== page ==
Browse Prior Art Database

Two-Dimensional Spectral Imaging of Devices Using Long Pass Filters for Non-Destructive Device Analysis

IP.com Disclosure Number: IPCOM000042248D
Publication Date: 2005-Feb-03
Document File: 4 page(s) / 446K

Publishing Venue

The IP.com Prior Art Database

Abstract

Disclosed is a method for a two-dimensional (2D) spectral imaging technique that uses four infrared (IR) long pass filters (LPF), an IR camera, a spectra library of emissions, and software to reconstruct and convert 2D images into spectra. Benefits include a solution that enables higher resolution imaging and eliminates spectral overlapping.

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Two-Dimensional Spectral Imaging of Devices Using

Long

Pass

Filters for Non-Destructive Device Analysis

Disclosed is a method for a two-dimensional (2D) spectral imaging technique that uses four infrared (IR) long pass filters (LPF), an IR camera, a spectra library of emissions, and software to reconstruct and convert 2D images into spectra. Benefits include a solution that enables higher resolution imaging and eliminates spectral overlapping.

Background

There is currently a need for a nondestructive, simple, and global spectral analysis and defect localization, as well as an inexpensive way of performing device analysis. There are many technical road blocks associated with device characterization and defect localization, including:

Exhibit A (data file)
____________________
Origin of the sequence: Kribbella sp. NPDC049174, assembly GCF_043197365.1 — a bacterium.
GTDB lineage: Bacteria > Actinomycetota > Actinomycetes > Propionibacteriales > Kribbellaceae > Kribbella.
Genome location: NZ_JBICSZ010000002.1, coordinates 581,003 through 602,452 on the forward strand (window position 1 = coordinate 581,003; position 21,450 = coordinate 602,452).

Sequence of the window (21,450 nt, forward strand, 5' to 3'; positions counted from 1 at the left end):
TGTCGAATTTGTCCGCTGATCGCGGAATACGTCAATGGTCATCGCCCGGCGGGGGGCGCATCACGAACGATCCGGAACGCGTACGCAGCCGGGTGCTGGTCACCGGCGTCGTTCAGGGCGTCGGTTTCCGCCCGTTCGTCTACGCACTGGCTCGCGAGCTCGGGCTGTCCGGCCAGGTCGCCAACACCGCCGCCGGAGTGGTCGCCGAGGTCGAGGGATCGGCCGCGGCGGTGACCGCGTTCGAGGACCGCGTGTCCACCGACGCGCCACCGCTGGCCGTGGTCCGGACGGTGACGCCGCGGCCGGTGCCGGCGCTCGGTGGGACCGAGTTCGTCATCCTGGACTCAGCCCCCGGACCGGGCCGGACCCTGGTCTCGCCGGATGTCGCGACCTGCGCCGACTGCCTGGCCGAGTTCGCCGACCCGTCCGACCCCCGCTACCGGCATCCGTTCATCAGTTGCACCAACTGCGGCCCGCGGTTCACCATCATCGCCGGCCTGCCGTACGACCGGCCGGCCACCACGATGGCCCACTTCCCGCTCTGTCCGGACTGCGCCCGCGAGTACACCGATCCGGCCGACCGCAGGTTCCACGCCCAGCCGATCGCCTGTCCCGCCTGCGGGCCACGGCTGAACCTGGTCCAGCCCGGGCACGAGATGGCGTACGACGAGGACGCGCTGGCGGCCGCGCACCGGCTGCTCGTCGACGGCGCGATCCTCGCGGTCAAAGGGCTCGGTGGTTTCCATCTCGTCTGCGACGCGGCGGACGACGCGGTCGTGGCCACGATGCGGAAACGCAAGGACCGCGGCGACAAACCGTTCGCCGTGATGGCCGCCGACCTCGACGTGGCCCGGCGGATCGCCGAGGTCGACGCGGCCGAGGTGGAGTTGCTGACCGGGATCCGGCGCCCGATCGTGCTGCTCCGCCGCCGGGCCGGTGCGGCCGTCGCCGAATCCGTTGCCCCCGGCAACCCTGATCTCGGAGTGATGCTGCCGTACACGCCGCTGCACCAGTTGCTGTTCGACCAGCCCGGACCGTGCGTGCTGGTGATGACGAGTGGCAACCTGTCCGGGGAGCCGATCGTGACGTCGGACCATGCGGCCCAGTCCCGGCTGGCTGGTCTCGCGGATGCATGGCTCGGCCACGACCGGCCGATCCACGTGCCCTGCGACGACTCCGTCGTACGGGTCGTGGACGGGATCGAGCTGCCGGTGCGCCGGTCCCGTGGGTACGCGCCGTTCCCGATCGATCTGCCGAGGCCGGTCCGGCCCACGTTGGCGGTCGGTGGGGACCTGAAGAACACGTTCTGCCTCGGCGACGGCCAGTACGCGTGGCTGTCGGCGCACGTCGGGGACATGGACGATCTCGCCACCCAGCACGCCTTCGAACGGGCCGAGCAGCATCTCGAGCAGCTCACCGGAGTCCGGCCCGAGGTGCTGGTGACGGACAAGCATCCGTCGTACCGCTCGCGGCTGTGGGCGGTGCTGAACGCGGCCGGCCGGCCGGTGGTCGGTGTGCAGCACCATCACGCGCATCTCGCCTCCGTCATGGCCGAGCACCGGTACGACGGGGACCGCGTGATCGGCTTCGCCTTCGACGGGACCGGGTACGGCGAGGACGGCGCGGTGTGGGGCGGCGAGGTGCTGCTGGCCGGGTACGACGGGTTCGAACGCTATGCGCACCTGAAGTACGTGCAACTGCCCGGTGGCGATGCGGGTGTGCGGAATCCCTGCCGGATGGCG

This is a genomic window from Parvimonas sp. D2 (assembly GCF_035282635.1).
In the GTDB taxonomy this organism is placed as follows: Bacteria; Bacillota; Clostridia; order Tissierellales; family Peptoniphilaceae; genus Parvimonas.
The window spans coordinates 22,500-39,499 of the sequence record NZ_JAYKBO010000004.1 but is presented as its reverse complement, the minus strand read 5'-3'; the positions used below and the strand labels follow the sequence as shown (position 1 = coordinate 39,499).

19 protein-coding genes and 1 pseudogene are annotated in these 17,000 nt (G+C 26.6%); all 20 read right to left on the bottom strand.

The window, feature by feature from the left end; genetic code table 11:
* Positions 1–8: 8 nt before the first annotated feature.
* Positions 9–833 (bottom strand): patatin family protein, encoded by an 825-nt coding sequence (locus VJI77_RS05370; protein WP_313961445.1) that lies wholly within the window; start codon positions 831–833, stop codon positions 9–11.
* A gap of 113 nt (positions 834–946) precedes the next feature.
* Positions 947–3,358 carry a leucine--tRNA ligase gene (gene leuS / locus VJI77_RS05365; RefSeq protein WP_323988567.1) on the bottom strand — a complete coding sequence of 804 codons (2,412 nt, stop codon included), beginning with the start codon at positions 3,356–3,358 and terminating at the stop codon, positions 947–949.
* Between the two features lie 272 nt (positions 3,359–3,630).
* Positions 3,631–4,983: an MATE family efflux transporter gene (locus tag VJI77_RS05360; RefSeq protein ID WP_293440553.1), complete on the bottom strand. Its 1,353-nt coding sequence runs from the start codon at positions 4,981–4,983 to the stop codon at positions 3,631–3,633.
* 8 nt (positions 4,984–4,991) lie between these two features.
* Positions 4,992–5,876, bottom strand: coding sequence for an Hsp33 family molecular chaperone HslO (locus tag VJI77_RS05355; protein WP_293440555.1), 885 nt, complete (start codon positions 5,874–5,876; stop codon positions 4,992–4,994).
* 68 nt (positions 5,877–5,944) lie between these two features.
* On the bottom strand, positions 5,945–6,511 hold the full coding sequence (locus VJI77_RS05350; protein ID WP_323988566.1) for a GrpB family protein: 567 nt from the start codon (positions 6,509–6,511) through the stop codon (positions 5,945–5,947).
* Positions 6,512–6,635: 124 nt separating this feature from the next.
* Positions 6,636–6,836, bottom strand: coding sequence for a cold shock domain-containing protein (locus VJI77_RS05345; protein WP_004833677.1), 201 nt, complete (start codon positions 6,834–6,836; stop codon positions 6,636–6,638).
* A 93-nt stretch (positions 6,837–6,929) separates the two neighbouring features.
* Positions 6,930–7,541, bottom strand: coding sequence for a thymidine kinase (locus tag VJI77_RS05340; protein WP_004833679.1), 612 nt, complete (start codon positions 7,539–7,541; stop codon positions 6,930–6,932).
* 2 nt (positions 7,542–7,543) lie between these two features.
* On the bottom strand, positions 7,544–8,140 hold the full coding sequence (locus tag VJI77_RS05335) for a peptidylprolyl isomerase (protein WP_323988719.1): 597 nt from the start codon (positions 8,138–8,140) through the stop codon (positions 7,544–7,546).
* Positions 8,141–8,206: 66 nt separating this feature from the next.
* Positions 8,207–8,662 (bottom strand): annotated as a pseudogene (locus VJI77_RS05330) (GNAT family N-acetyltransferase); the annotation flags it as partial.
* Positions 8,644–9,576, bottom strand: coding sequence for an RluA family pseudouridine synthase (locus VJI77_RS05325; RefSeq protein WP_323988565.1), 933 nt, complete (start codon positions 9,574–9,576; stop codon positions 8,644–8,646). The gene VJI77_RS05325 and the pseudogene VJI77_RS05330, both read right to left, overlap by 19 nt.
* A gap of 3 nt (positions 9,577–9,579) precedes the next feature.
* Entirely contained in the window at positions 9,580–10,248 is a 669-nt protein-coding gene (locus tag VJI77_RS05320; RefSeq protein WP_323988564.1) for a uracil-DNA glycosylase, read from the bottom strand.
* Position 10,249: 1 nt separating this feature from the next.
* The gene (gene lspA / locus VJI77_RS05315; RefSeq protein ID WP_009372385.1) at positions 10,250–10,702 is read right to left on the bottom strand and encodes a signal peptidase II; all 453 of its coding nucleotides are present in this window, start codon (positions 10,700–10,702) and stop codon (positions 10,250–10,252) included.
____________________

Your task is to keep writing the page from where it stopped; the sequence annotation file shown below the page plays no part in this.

§         The inability to analyze non-visible defects

§         The inability to conduct non-destructive failure analysis (FA)

§         A lengthy FA throughput time

§         Overlapped spectra for multiple emissions

§         Dispersion images that vary by number of pixels and extend beyond the capture frame

Currently, systems with sufficient sensitivity for spectral analysis are used to address the above problems (see Figure 1). These systems often consist of cooled CCD arrays with a wavelength range of 300nm–1700nm, and transmission gratings to disperse the emitted light into its spectrum. Figure 2 shows the schematic of a grating-based spectral imaging. Failure mechanisms (e.g. gate oxide breakdowns, hot carrier effects, leaky junctions, and CMOS latch-ups) have their own unique spectrum which can be used for “defect finger-printing” analysis. With spectral imaging, two existing technologies—imaging and spectrometry—are combined so that there is no separation between the image and the spectral information about the device.

General Description

The disclosed method adds a 2D spectral imaging capability to the existing Infrared Emission Microscope (IREM). It uses four IR long pass filters (IRLPF), a database of known spectra, and an algorithm to reconstruct and convert each pixel of the 2D image into its corresponding spectrum. This enables one to determine the spectrum from each pixel in the whole image frame; this not only captures the emission image, but also the spectral information of the emission. Figure 2 shows the schematic of the existing IREM system. The four LPF are mounted in a computer controlled filter wheel fixture and inserted in between the objective lens and IREM camera. Figure 3 shows the schematic diagram of t...